Rustic Tarts: Failing Deliberately

A few months ago, I made cupcakes for a party: jelly-filled cupcakes. I’d made them before, but I measured and mixed thoughtfully, wanting guests to have something special.

The first of two trays failed. Everything went wrong: the top half spread out and got crunchy, it pulled away from the bottom half where the jelly had settled heavily, and the bottom stayed stuck.

Amazingly, I did not freak out. I had no time to freak out. My kiddo would be napping just a few minutes longer, the party was the next day, and this was it. So, I dumped each “cupcake” upside down onto a tray, scraped out the innards and bottom, patted them onto what should have been the top of the cupcake but now served as the base, and sprinkled powdered sugar on top.

The party is family and friends, I reminded myself, they will accept me and my failed cupcakes for what they are. –This is a new realization for me. Although I adore my friends and family for exactly who they are, I’ve always been acutely aware of my many shortcomings, tried to hide them, and assumed people liked me because I managed to be nice enough and pass as a tolerable human. Good gawd.

I ran out of time to make a sign for the failed cupcakes saying something like “Failed cupcake experiment. For the brave and courageous, only.” Instead, I put them on the table with everything else.

Maybe because of that, lined up with perfectly round olives, square crackers, and a tray of normal cupcakes, people did not perceive these as a failure. In fact, they were the most popular treat, and I got the most questions about them. I told everyone the truth, but even so, there was only one left after the party, and that was because someone saved it for me to try. At one point, I passed the dining room and heard someone say, “I think they’re rustic tarts.”

The failed cupcake was pretty good, I have to say. More gooey and chewy than the correct cupcakes, but when are cupcakes supposed to gooey and chewy?

Well, here’s the thing — my cousin gets married soon and has asked me to bring a vegan dessert to the reception. His fiance (both of them were at this party) loved my “rustic tarts” and has suggested a few times that I make them for the wedding.

She knows they were a failure, but wants them anyway.

I’ve come up with at least 12 other options, but I like her, and I want to bring what sounds good to her, but I’m as nervous about trying to fail as I am about trying not to fail.

Can I “ruin” the jelly-filled cupcakes again? Can I fail in the same way? How is it possible I’m aiming for failure in order to succeed?

I lamented about this to the maid-of-honor who replied, “Whether you get it wrong or right, sounds like a winner.”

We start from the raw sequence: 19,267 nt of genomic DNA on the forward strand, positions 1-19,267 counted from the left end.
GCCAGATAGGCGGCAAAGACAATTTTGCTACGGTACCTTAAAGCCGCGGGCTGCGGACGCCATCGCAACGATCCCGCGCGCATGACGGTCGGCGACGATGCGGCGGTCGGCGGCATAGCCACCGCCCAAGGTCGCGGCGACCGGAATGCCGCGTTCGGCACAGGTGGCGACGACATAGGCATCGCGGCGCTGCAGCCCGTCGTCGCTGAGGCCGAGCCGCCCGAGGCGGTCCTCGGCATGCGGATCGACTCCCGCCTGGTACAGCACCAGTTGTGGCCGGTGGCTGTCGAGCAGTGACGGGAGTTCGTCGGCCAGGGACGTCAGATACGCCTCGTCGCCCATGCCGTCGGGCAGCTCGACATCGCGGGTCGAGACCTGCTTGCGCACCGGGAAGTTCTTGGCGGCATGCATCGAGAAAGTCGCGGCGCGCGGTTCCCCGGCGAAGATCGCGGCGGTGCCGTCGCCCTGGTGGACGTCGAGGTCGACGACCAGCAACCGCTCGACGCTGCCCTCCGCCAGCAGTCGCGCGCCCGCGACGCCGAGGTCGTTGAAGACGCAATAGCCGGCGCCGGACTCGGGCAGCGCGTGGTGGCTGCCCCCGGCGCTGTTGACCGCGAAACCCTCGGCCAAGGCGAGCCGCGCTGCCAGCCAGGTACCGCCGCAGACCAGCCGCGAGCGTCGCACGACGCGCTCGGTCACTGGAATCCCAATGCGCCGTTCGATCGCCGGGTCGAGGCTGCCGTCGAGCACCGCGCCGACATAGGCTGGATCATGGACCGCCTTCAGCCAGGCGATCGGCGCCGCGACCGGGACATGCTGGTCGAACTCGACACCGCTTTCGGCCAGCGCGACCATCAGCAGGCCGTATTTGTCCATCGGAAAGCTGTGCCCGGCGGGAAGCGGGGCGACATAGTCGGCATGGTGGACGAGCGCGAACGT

So, I guess the next step in this long journey of becoming more confident, optimistic, and accepting, is to ruin some cupcakes.

I’ll let you know how it turns out.

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About TRISTA

I write and illustrate stationery, cards, customized snail mail (yes, you can receive handwritten and illustrated letters in your mail!!), coloring books, and more. My business name is "Carrot Condo." After teaching English for 15 years (gasp!), I am now a full-time parent and part-time artist slowly, but steadily, building a creative business and life. You can read more at carrotcondo.com or see my products at etsy.com/shop/CarrotCondo. Thanks for your interest and support!!
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13 Responses to Rustic Tarts: Failing Deliberately

  1. Test batches. Lots and lots of test batches.

    I volunteer as taste tester.

  2. Rose L. says:

    It is always hard to normally have a recipe always come out the same! I have also ruined recipes and they turned out good, but could never get it to happen again. I wish you luck on this one!!

  3. Rose L. says:

    the recipe, which was always a challenge for me, was French Lace cookies. Never came out the same but was always good!

  4. Alex Hurst says:

    I really want to know how they turned out! Sounds like this is as difficult a situation as finally getting something right…. but not knowing how you got that result right after a dozen fails. Good luck!

    • TRISTA says:

      I’ll post an update. I make them, I mean, ruin them, next week. So, if I’m trying to fail, do I ask you to cross your fingers for me, or send me bad vibes? This is a healthy brain scramble for my perfectionist mind.

      • Alex Hurst says:

        Haha! I’ll just hope that you make all the same glorious accidents all over again. It seems to me that there must be a quote somewhere to that effect, that Art is just one, beautiful accident. 🙂

        Wish I could try yours!

  5. Those rustic tarts sound delicious. I think we are all a little too hard on ourselves at times expecting to be perfect at everything we do which of course, is impossible. I think people like to see that we all have our ‘failures’ and appreciate this fact, or maybe they didn’t see them as ‘failures’ at all 🙂

    • TRISTA says:

      I was just telling my friend that it seems like artists are starting to share their stories of failure more than they used to … or I’m finding more of these stories. It’s so helpful to learn that accomplished writers like Cheryl Strayed or Elizabeth Gilbert endured any number of doubts, setbacks, and challenges, all the while not knowing how great it would eventually work out. It’s not that I’m happy when people fail, but I am happy when they share their story with me! Hmmmm… that’s a little like misery loves company. Maybe you have a word that describes this “appreciation of failure” for a future blog post?

  6. Some of my best meals have been “failures.” I love how we fall into discovery from tripping through mistakes.
    A delicious disaster …

  7. Pingback: Failing to Fail, a Disappointing Success | All But The Kitchen Sink

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